- Choral Conducting: Philosophy and Practice, and: A Handbook for Beginning Choral Educators
In his two-part book, Choral Conducting: Philosophy and Practice, Colin Durrant presents his philosophy and approach to choral conducting by citing numerous studies and books on the subject. By dividing the book into two sections titled "Philosophy" and "Practice," the author provides a logical sequence for the reader. In the first section, consisting of six chapters, Durrant cites several philosophers that he has found relevant to conducting and singing. After a thorough examination of the concepts, the second section of the book, consisting of five chapters, provides suggestions for putting these ideas into practice. Durrant does not focus on a particular type of choir or age of singer; rather he suggests that these concepts are applicable to all types of choral groups.
In chapter 1, Durrant explains the purpose of the book as a support for courses in conducting, but not as a how-to text that isolates theory from people. He states that "conductors help us to connect the creations of composers to our own lives" (p. 7). Durrant introduces the idea that learning to swim and learning to sing have common elements. He encourages the reader to "start swimming with effective and efficient strokes" (p. 10) by reading the text in its entirety to facilitate reflection and consideration.
Chapter 2, "Human Learning and Behavior," begins with a look at the brain and its potential. Durrant emphasizes that the brain does not exist without the body; thus the term "bodymind" is introduced as the basis for the holistic approach to conducting that is prevalent throughout the book. This chapter also presents conditions for learning, comparing human-compatible and human-antagonistic approaches. The common negative approach of spotting only the mistakes in the singing as a sign of the conductor's ability is an example that most choral conductors can understand. Durrant believes that the activity of singing should be pleasant and non-threatening, and it is the responsibility of the conductor or teacher to create that environment.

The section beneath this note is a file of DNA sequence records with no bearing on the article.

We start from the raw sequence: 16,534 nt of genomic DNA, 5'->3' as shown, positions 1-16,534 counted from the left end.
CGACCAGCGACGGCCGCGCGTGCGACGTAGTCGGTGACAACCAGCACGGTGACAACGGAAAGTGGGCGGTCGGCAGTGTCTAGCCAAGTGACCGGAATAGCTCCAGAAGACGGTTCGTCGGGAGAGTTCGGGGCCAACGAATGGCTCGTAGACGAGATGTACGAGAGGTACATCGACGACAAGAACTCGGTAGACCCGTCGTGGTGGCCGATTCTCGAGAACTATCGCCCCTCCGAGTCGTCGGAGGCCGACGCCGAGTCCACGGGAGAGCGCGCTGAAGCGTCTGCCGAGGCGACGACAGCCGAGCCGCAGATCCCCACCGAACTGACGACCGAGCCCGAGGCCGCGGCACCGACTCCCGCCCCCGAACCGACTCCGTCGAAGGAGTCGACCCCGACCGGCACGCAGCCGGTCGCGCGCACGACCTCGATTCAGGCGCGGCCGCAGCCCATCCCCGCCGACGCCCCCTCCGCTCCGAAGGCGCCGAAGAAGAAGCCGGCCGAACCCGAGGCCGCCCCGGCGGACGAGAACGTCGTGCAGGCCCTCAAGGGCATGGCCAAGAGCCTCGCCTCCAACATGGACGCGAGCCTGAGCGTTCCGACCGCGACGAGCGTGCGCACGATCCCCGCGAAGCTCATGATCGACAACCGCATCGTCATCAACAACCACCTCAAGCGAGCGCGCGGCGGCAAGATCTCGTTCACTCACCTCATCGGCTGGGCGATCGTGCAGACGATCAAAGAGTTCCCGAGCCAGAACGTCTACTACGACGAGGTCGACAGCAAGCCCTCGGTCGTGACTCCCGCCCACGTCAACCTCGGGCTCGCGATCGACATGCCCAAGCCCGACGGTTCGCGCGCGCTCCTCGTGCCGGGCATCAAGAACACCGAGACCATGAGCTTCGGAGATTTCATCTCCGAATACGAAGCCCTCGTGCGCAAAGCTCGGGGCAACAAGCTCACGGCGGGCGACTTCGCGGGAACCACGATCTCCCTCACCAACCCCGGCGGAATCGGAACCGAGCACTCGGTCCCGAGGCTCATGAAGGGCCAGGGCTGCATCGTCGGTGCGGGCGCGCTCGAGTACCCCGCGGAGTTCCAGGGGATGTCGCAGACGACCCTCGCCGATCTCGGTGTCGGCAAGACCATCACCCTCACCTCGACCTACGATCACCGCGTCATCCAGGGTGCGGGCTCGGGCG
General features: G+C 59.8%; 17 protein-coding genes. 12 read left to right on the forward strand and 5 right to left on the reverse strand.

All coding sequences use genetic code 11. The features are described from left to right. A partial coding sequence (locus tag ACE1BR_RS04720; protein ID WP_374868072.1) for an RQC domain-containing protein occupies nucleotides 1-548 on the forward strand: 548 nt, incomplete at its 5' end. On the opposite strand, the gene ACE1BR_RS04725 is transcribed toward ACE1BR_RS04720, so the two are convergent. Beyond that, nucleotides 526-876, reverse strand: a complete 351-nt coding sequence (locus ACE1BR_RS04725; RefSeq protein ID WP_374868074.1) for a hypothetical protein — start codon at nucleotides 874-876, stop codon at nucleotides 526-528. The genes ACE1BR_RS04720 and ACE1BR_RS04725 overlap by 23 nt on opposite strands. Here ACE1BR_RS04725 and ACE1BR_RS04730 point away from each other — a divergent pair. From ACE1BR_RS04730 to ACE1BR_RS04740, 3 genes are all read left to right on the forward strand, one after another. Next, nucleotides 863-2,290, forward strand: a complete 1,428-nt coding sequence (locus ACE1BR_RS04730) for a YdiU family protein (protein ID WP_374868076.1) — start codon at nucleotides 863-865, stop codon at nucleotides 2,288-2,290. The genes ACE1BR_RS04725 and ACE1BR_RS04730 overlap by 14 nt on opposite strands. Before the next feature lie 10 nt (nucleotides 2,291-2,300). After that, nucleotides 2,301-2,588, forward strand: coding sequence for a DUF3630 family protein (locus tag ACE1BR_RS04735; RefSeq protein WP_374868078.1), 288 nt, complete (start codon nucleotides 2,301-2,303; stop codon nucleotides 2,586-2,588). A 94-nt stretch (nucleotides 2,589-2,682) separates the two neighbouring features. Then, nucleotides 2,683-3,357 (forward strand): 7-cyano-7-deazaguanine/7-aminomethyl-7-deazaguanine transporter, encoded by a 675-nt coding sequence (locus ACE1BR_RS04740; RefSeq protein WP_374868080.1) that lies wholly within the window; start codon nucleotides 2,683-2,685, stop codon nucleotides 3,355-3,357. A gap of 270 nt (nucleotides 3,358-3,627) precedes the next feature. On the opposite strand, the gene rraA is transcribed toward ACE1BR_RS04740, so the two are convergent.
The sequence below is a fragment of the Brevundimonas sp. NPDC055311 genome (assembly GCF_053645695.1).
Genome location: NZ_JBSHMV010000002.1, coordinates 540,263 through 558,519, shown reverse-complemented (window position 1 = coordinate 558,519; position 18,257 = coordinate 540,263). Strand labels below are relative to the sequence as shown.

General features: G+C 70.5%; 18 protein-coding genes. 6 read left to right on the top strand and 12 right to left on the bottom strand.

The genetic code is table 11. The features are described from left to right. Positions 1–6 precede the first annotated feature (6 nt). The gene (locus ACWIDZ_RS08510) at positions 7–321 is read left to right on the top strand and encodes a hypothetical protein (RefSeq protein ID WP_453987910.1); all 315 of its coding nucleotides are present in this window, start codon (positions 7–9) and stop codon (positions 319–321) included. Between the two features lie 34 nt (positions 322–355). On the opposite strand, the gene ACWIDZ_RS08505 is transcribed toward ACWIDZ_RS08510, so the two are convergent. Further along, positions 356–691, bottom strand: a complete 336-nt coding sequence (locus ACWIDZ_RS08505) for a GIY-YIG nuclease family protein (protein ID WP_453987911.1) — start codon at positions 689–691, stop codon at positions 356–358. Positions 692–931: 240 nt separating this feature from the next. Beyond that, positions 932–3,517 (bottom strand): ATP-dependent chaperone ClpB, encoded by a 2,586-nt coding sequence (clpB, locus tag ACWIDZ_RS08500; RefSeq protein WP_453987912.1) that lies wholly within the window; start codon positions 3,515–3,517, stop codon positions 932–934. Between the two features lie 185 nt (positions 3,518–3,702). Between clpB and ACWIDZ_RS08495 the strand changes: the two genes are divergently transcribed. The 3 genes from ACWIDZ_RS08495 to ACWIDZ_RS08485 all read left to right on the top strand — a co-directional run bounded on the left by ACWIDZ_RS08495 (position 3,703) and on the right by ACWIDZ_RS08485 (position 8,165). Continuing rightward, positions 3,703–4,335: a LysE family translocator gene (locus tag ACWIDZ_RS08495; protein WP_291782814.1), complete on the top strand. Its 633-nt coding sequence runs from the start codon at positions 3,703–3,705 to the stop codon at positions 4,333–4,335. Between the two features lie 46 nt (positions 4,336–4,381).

Chapter 3 attempts to answer the question "Why do people sing?" (p. 36). Research studies cited in the chapter indicate that the social benefits and the bonding with a group are as important to the singer as the actual experience of singing. Therefore, in chapter 4 Durrant expands on the idea that the role of the conductor is to connect. This chapter provides an historical perspective on conducting to show that personality and behavioral traits have influenced the evolution of conducting into what it is today.
The last two chapters of the philosophical section of the book bring all the theories to a conclusion with the author's own model for an effective choral conductor. Durrant's model includes philosophical principles, musical-technical skills, and interpersonal skills. An extensive chart defines the skills and abilities required for each category.
The second section of the book covers the practical aspects of conducting, such as rehearsing, conducting gestures, and the development and health of the voice in all ages. In chapter 7, Durrant offers his own eight-part model of effective choir rehearsing and conducting, while chapter 8 includes a description of conducting gestures with photographs and journal entries by Durrant's own students on their observations of the conducting styles of various conductors.
In chapter 9 Durrant cites research on the changing voice, both male and female, including range charts and characteristics of the voices. He also includes the aging voice in this chapter, and his understanding of this group is insightful and shows [End Page 1023] compassion and kindness. In chapter 10, Durrant presents course outlines for both initial and advanced conducting courses.
The last chapter, appropriately titled "Last Movement," returns to the swimming metaphor introduced in chapter 1. Durrant summarizes his personal belief that conductors influence the musical and emotional lives of...